Porsche Taycan vs Tesla Model S

Wait…an electric Porsche? Seriously?

Yes, seriously. The Porsche Taycan has been in development for some time, and this electric supercar is expected to hit the market (with a big backlog of pre-orders) in late 2019.

If there’s one automobile that’d be an obvious competitor to the Taycan, it’d be the Tesla Model S. Let’s run through some features and specs for these two cars:

Variants: Currently, there’s only one all-new Taycan model with future models planned for 2022. The Tesla Model S variants currently are 75D, 100D and P100D. Both cars are only available as 4-door sedans, although it’s rumored that the electric Porsche will be available in a wagon-style crossover variant at some point down the line.

Drivetrain: The Porsche Taycan uses Permanently Excited Synchronous Motors, with rectangular rather than circular coils on the motors. This means wires can be packed more tightly into the coils, yielding more power and torque with the same dimensions of coils. The Tesla Model S’s motors are a three-phase, four-pole AC induction design with copper rotors.

Battery and range: The electric Porsche features an 800-volt battery pack with 4-volt cells, while the Tesla Model S uses 4.2 volt cells and a 75 kWh or 100 kWh microprocessor-controlled lithium-ion design. The Porsche Taycan’s range is right around 310 miles, while the Tesla Model S is good for 259 to 335 miles.

Charging: A quick charge with the electric Porsche will bring you up to 80% charge in 15 minutes. A full charge on the Tesla will take 7.75 to 9.5 hours at 220V.

Acceleration and top speed: The Porsche will get you to 60 mph in under 3.5 seconds, and can hit 100 mph in less than 12 seconds. The P100D variant of the Tesla, on the other hand, can run 0-60 in 2.5 seconds. Both electric sports cars are software-limited for a top end of 155 mph.

Autonomy: The electric Porsche will have some autonomous features, but they’re mainly designed as safety measures rather than a full self-driving capability. The Tesla’s self-driving package will be available for an extra $3-5k, while Tesla v9.0 software will have elements of full autonomy. The company’s v10.0 software is expected to have Level 5 autonomy.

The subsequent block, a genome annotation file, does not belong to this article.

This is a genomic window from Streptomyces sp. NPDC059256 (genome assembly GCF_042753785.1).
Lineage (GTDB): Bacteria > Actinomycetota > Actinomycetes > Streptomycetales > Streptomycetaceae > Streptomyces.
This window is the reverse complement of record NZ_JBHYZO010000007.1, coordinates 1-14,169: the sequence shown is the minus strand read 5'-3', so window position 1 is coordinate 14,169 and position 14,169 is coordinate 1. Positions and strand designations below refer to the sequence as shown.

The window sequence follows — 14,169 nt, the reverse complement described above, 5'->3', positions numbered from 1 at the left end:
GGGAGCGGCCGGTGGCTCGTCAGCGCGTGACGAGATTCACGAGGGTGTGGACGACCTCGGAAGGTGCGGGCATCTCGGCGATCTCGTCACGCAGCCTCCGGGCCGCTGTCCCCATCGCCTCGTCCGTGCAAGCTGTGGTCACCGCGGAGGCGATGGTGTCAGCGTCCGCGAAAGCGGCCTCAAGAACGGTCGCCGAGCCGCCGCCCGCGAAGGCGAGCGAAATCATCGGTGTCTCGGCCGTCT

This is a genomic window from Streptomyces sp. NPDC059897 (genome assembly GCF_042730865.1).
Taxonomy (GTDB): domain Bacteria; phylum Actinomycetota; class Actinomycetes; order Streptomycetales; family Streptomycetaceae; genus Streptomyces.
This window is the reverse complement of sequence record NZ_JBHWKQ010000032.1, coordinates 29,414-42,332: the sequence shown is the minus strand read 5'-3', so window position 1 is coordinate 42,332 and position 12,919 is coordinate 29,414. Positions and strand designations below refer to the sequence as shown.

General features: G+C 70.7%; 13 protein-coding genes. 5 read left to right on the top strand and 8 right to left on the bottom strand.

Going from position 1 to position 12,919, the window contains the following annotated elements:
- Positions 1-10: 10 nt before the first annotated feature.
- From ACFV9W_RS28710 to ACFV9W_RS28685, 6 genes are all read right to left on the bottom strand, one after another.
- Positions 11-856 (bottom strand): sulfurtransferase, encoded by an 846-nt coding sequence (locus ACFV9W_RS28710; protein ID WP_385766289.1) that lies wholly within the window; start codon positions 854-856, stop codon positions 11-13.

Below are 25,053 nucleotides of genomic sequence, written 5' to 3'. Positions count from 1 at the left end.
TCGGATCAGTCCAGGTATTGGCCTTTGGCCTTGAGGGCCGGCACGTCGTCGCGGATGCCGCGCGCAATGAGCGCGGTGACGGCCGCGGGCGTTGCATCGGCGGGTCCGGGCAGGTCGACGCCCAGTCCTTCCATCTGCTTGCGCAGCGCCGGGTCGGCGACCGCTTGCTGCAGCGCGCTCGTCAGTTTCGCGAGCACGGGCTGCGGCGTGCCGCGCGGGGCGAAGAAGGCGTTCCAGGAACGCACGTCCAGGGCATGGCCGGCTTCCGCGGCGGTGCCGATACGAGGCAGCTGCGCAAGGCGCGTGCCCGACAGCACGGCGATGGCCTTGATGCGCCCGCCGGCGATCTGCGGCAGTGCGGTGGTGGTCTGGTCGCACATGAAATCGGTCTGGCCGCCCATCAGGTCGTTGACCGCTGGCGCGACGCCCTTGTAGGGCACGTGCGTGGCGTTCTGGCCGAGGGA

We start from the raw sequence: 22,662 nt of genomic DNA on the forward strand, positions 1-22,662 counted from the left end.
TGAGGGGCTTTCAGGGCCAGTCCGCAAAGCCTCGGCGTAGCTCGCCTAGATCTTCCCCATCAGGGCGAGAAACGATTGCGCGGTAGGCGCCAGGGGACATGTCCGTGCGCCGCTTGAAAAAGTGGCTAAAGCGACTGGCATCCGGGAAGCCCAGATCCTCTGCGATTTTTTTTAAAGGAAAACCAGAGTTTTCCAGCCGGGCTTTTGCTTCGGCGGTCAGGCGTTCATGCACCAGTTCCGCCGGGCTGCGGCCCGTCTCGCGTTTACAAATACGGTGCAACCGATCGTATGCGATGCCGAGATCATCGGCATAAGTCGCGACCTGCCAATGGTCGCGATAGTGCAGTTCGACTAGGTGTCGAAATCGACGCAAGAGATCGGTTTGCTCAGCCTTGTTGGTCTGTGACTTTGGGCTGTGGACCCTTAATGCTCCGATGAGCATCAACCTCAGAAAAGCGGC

Pricing: The Porsche will come in at a sticker price of under $75k to start, while the Tesla’s list price will be in the neighborhood of $66k to $120k.




All in all, it’s a pretty impressive set of features for both of these electric sports cars. But when you’re thinking about a head-to-head comparison, keep this in mind too:

  • The electric Porsche has a 60 horsepower motor; owing to the placement of its battery pack, it has a lower center of gravity than the current top of the pack from Porsche, the 911 GT3

  • Being able to get an 80% charge in 15 minutes is a huge plus for the Porsche Taycan. That’s compared to a half-hour (on a supercharger charging station) for the Tesla to reach the same level of charge, and 45 minutes for the newest Jaguar all-electric SUV.

  • Braking with the electric Porsche is split between retarding the motor and actually activating the brakes, with most braking force coming from the motor. This means a leg up in efficiency compared to the competition.

Couple all these bleeding-edge design features with the sleek, low-slung, sexy look of the Taycan (and of course the cachet that goes along with the Porsche nameplate) and you’ve got a pretty tempting package. Is it late 2019 yet?


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